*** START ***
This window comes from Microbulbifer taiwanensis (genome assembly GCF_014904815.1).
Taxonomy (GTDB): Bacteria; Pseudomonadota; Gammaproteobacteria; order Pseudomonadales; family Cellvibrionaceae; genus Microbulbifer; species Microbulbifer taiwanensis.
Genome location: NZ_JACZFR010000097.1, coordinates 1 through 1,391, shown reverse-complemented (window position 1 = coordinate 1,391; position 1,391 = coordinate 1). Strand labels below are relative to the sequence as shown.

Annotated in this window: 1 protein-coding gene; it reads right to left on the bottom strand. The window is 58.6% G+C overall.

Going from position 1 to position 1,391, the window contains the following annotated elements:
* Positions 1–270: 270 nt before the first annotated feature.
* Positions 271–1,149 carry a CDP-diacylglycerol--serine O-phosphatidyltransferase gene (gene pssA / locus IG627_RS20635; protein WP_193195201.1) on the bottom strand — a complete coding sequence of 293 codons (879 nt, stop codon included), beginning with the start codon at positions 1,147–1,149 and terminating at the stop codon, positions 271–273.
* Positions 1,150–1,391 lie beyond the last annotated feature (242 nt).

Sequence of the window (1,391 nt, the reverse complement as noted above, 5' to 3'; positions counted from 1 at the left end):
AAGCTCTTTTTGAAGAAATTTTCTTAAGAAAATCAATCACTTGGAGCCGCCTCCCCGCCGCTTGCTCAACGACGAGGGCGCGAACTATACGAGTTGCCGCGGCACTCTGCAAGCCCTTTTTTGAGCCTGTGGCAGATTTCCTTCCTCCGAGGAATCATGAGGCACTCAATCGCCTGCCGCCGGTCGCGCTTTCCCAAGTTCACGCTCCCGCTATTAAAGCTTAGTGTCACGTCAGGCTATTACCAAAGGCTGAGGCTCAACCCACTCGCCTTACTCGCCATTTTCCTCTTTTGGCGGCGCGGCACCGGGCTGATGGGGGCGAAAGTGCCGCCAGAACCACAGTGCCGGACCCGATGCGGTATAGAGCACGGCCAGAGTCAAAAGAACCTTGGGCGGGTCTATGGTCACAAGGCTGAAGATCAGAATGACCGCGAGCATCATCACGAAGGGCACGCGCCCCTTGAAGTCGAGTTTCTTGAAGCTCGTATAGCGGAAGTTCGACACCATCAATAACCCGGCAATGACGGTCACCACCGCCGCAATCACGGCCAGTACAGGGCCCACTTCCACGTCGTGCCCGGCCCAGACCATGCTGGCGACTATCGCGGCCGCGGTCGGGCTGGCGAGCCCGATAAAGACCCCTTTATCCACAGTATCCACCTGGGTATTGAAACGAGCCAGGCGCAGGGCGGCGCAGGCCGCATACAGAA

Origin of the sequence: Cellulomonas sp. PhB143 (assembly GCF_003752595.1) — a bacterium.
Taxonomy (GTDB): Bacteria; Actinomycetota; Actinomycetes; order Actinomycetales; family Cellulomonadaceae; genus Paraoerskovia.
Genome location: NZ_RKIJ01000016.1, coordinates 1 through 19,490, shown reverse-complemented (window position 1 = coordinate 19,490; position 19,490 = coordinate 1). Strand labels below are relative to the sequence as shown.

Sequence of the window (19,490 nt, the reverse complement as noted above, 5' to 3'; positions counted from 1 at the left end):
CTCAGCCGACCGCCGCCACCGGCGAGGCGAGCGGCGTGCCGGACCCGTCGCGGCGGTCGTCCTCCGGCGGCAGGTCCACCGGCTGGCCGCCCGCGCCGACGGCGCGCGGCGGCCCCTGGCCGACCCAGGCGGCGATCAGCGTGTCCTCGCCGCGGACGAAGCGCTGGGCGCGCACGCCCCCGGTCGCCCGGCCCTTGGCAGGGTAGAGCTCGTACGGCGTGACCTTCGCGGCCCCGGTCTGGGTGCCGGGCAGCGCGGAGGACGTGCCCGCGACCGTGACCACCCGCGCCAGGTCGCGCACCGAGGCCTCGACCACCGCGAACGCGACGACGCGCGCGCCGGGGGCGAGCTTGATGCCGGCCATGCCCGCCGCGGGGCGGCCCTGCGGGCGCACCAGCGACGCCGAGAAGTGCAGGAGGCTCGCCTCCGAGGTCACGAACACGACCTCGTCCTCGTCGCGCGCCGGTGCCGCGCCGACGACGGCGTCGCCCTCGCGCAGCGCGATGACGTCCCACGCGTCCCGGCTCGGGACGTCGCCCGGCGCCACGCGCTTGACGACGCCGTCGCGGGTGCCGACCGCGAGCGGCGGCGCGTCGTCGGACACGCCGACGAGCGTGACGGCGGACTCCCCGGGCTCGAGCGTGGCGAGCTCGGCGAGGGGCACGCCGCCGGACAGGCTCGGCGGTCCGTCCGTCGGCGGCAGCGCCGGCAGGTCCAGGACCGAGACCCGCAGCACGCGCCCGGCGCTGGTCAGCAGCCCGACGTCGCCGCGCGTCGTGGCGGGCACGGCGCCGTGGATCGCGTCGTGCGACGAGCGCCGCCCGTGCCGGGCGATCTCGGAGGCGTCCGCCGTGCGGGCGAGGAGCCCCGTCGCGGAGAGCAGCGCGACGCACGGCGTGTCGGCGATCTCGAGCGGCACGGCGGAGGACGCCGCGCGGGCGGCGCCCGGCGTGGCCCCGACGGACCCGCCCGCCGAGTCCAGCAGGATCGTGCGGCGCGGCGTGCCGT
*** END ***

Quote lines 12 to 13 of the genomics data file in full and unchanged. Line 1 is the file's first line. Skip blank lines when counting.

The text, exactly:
Taxonomy (GTDB): Bacteria; Actinomycetota; Actinomycetes; order Actinomycetales; family Cellulomonadaceae; genus Paraoerskovia.
Genome location: NZ_RKIJ01000016.1, coordinates 1 through 19,490, shown reverse-complemented (window position 1 = coordinate 19,490; position 19,490 = coordinate 1). Strand labels below are relative to the sequence as shown.